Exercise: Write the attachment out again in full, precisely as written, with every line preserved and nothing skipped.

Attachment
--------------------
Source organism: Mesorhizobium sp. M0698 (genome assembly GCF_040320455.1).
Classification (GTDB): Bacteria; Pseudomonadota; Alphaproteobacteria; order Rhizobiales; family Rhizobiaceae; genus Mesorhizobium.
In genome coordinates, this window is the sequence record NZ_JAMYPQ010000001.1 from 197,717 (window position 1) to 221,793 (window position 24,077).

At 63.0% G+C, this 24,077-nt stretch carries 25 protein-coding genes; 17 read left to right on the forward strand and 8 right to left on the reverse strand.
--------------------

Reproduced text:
Source organism: Mesorhizobium sp. M0698 (genome assembly GCF_040320455.1).
Classification (GTDB): Bacteria; Pseudomonadota; Alphaproteobacteria; order Rhizobiales; family Rhizobiaceae; genus Mesorhizobium.
In genome coordinates, this window is the sequence record NZ_JAMYPQ010000001.1 from 197,717 (window position 1) to 221,793 (window position 24,077).

At 63.0% G+C, this 24,077-nt stretch carries 25 protein-coding genes; 17 read left to right on the forward strand and 8 right to left on the reverse strand.